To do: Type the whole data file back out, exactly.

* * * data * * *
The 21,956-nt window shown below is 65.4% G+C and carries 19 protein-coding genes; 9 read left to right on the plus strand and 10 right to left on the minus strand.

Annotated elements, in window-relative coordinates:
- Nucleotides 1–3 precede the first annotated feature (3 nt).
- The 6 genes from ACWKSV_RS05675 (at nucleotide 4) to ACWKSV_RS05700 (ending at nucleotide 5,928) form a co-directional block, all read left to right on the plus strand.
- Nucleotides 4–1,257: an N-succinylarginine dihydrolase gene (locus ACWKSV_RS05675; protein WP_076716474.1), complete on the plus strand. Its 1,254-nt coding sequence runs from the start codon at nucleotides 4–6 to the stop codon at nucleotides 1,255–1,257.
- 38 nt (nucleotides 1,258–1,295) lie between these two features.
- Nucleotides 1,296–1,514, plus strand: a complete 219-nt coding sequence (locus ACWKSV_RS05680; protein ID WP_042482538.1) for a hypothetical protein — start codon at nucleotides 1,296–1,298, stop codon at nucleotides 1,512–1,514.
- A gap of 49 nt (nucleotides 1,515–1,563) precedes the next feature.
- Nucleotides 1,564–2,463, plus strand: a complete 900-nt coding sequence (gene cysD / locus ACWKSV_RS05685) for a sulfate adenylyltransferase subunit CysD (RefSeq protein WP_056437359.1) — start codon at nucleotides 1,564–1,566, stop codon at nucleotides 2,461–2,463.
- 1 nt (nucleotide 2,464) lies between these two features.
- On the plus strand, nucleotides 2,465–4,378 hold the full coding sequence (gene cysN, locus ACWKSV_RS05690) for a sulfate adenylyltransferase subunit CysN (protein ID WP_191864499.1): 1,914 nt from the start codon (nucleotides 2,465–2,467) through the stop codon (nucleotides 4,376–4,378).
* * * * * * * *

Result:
The 21,956-nt window shown below is 65.4% G+C and carries 19 protein-coding genes; 9 read left to right on the plus strand and 10 right to left on the minus strand.

Annotated elements, in window-relative coordinates:
- Nucleotides 1–3 precede the first annotated feature (3 nt).
- The 6 genes from ACWKSV_RS05675 (at nucleotide 4) to ACWKSV_RS05700 (ending at nucleotide 5,928) form a co-directional block, all read left to right on the plus strand.
- Nucleotides 4–1,257: an N-succinylarginine dihydrolase gene (locus ACWKSV_RS05675; protein WP_076716474.1), complete on the plus strand. Its 1,254-nt coding sequence runs from the start codon at nucleotides 4–6 to the stop codon at nucleotides 1,255–1,257.
- 38 nt (nucleotides 1,258–1,295) lie between these two features.
- Nucleotides 1,296–1,514, plus strand: a complete 219-nt coding sequence (locus ACWKSV_RS05680; protein ID WP_042482538.1) for a hypothetical protein — start codon at nucleotides 1,296–1,298, stop codon at nucleotides 1,512–1,514.
- A gap of 49 nt (nucleotides 1,515–1,563) precedes the next feature.
- Nucleotides 1,564–2,463, plus strand: a complete 900-nt coding sequence (gene cysD / locus ACWKSV_RS05685) for a sulfate adenylyltransferase subunit CysD (RefSeq protein WP_056437359.1) — start codon at nucleotides 1,564–1,566, stop codon at nucleotides 2,461–2,463.
- 1 nt (nucleotide 2,464) lies between these two features.
- On the plus strand, nucleotides 2,465–4,378 hold the full coding sequence (gene cysN, locus ACWKSV_RS05690) for a sulfate adenylyltransferase subunit CysN (protein ID WP_191864499.1): 1,914 nt from the start codon (nucleotides 2,465–2,467) through the stop codon (nucleotides 4,376–4,378).